Cities 26 (2009) 81–92
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A GIS analysis of the impact of modern practices and polices on the urban heritage of Irbid, Jordan Sharaf Al-kheder a,*, Naif Haddad a, Leen Fakhoury b, Suha Baqaen c a
The Hashemite University, P.O. Box 150459, Zarqa 13115, Jordan The University of Jordan, Jordan c Consolidated Consultants Engineering and Environment, P.O. Box 830746, Amman 11183, Jordan b
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This paper shows the results of a study carried out on the central area of Irbid, Jordan in order to assess the effect of the modern urbanization process on the degradation and loss of the city’s heritage. This type of work comes as a result of the need to study the interaction between modern and heritage landscapes, which are in a direct physical contact with each other, and thus to address the problems facing sustainable development. This paper investigates a number of urban planning concerns that include: assessment of heritage/modern landscape compatibility, heritage building degradation, urban land use change and its role in the fragmentation and lack of connectivity between historic sites, visual pollution and the effectiveness of the existing urban system infrastructure. For each problem, a complete scientiﬁc analysis supported by a detailed mapping system is performed, resulting in recommendations for the necessary engineering solutions. Spatial analysis through GIS, e.g. 3D modeling, focuses on evaluating the current condition of the urban system near the heritage landscape. The paper presents important ﬁndings, such as identifying the impact of urban and infrastructural expansion, detected from historical aerial images at different epochs, on the historic center of Irbid. The study emphasizes the urgent need to solve the current problems related to the urban system, to achieve the vision of sustainability, which includes solving trafﬁc problems for improving system accessibility, and reevaluating the policies and regulations to achieve a balanced interaction between the heritage and modern landscapes within the city. Ó 2008 Elsevier Ltd. All rights reserved.
Article history: Received 22 May 2008 Received in revised form 30 October 2008 Accepted 14 December 2008 Available online 23 February 2009 Keywords: Heritage GIS Spatial analysis Sustainability
Introduction Between 1975 and 2000, the percentage of the population living in urban areas in developing countries grew from 27% to 40% (Brockerhoff, 2000). This increase in population is associated with urban and infrastructural expansion. City boundaries continue to expand, consuming more and more of rural areas, forests, heritage places and other important non-urban areas. The UN publication World Urbanization Prospects (United Nations, 2002) presents other facts about the severity of the challenge of international urbanization that is making urban management one of the most important challenges for the 21st century (Cohen, 2004). Understanding the change brought by urban development is critical to those who study urban dynamics and those who manage resources and provide services in these rapidly changing environments (Knox, 1993; Turner et al., 1993). The situation is more severe in developing countries where the fast pace of urbanization is mainly un* Corresponding author. Tel.: +962 53903333x4730. E-mail addresses: firstname.lastname@example.org, email@example.com (S. Al-kheder), firstname.lastname@example.org (N. Haddad), email@example.com (L. Fakhoury), firstname.lastname@example.org (S. Baqaen). 0264-2751/$ - see front matter Ó 2008 Elsevier Ltd. All rights reserved. doi:10.1016/j.cities.2008.12.003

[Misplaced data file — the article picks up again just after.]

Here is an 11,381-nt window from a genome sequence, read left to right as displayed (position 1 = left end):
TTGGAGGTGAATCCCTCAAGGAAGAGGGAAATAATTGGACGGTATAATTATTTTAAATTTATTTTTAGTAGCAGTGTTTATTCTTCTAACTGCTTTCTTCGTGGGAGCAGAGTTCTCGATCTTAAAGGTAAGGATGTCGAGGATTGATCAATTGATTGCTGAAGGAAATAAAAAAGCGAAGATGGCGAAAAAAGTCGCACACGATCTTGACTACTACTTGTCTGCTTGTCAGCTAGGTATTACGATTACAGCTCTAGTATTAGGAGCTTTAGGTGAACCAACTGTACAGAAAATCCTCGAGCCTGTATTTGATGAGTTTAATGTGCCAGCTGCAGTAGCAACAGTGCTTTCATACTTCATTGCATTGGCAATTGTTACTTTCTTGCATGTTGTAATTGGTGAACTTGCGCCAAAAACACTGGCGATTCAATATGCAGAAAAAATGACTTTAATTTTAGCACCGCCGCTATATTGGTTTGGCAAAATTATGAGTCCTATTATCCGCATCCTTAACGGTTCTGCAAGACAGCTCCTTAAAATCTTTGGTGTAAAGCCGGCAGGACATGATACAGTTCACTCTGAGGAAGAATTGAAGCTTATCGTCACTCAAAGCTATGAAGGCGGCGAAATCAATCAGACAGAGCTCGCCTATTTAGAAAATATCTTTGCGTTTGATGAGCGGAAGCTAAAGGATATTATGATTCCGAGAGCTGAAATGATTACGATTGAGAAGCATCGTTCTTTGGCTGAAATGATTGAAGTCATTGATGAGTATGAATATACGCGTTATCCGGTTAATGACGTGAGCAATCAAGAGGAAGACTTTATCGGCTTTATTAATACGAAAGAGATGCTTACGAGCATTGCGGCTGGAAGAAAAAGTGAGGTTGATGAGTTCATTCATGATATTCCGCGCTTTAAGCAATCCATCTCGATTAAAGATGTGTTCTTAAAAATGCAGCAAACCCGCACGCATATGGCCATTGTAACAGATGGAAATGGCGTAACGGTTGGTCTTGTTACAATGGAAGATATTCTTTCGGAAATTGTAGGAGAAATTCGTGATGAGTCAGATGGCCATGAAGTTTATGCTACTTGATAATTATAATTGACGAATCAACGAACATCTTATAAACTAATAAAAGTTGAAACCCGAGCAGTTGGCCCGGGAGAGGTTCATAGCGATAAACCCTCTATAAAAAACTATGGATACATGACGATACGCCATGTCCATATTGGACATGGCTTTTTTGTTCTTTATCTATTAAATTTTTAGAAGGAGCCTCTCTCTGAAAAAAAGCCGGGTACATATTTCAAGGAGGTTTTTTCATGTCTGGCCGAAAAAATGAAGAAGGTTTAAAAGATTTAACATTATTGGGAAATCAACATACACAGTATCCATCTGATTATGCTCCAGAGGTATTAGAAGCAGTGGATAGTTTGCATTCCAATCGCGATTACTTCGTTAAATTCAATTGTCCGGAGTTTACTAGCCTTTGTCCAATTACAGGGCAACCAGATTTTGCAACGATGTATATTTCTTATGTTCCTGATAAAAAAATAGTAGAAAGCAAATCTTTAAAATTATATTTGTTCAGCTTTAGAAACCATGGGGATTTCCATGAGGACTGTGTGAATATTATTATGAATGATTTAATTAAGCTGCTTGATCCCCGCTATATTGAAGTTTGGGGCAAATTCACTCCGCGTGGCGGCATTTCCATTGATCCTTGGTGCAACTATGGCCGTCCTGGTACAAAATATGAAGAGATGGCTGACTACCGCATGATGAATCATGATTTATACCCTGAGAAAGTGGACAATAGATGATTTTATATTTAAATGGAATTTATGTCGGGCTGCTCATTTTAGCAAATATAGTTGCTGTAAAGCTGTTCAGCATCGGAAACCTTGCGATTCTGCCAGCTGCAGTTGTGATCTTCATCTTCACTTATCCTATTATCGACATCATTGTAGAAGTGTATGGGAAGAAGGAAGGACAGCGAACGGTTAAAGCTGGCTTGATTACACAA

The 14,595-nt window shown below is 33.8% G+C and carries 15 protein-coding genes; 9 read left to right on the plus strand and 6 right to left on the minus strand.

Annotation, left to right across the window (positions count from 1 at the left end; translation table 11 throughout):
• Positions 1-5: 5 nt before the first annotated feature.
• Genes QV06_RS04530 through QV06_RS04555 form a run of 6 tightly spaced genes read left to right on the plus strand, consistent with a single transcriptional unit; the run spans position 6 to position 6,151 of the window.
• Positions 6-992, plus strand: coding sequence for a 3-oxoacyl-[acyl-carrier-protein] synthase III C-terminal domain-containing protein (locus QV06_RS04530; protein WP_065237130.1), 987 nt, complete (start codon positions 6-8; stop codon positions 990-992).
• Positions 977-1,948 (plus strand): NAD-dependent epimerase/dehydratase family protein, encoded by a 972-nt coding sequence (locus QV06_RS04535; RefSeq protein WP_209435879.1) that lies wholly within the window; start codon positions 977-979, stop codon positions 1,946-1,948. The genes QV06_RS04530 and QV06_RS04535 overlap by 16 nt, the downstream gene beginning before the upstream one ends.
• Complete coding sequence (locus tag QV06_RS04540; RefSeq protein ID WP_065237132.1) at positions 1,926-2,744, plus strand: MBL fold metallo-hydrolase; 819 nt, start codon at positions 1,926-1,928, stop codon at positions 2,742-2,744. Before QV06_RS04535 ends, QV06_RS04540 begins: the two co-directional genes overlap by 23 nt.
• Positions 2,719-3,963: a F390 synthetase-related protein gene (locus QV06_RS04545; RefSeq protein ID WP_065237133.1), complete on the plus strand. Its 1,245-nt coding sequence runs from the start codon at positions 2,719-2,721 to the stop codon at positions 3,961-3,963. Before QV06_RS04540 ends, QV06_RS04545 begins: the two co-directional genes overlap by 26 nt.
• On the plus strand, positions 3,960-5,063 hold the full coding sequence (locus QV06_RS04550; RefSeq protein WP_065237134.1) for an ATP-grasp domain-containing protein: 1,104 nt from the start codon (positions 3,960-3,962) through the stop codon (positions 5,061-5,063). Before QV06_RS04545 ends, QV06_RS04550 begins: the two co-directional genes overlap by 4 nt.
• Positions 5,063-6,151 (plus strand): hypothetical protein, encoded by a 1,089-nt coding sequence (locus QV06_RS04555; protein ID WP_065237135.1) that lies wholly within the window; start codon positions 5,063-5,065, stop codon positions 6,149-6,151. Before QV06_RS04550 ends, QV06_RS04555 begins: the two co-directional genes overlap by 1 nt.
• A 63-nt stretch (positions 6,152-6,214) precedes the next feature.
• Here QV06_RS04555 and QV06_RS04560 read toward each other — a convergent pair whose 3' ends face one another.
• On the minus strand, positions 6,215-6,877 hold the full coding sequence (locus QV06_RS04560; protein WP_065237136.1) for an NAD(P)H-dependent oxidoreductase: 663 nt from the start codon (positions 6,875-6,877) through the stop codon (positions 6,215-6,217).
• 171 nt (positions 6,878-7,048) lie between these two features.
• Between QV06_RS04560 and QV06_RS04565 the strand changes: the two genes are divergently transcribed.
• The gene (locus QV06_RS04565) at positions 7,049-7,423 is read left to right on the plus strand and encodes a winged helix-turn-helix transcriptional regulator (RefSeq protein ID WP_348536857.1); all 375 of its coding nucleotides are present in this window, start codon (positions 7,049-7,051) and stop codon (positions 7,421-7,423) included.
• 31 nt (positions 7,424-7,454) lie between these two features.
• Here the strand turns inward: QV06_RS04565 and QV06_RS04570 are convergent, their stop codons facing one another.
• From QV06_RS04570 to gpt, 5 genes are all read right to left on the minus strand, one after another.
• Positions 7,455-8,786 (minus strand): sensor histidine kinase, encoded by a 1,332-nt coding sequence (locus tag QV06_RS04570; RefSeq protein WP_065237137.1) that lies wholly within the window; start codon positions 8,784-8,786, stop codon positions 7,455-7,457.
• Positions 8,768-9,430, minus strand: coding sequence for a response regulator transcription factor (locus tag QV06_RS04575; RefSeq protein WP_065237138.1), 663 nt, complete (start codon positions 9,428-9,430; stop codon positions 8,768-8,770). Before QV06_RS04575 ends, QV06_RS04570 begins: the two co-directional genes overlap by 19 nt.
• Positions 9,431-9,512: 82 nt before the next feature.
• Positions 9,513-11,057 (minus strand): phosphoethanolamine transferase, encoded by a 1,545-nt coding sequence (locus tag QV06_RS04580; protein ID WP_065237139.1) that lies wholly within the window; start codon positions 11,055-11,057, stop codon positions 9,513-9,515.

planned and presents a real threat to different natural and cultural resources. The current urban transition in developing countries is characterized by a number of key aspects (Cohen, 2004; Brockerhoff, 2000; Hall and Pfeiffer, 2000; Sassen, 2001a; Yeung,...
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Fig. 17. Proposed ring road (in blue). (For interpretation of the references in colour in this ﬁgure legend, the reader is referred to the web version of this article.)
Concluding remarks The work presented in this paper falls mainly in two directions: ﬁrst, identifying the different aspects of the currently adapted urban practices and policies and their impact on the existing urban heritage; and second, proposing a number of solutions to rectify the current situation. Unplanned urban growth, associated with mixed-use problems, is a primary factor in the destruction and degradation of the exiting heritage. The absence of a comprehensive Master Plan organizing the land use in the city causes excessive urbanization processes at different places where some important heritage is removed to establish a modern structure in its place. Furthermore, the heritage buildings start suffering from multiple use activities that do not match unique cultural values. The fast urban process consumes as well most of the green and open spaces in the historic part of the city, further deteriorating the overall urban heritage environment. Another problematic aspect is that the study area road system, in terms of the geometric design and trafﬁc planning, is ineffective in being able to accommodate the large trafﬁc demand. Lack of parking lots is added to these problems that force car drivers to park their cars on the street, which results in reducing the road trafﬁc capacity. Another issue is the absence of adequate system services to organize the pedestrian movement in the area causing a dangerous level of trafﬁc-pedestrian interaction. The paper proposes as well a number of engineering solutions to enhance the existing urban system. Among these are: developing a compre-
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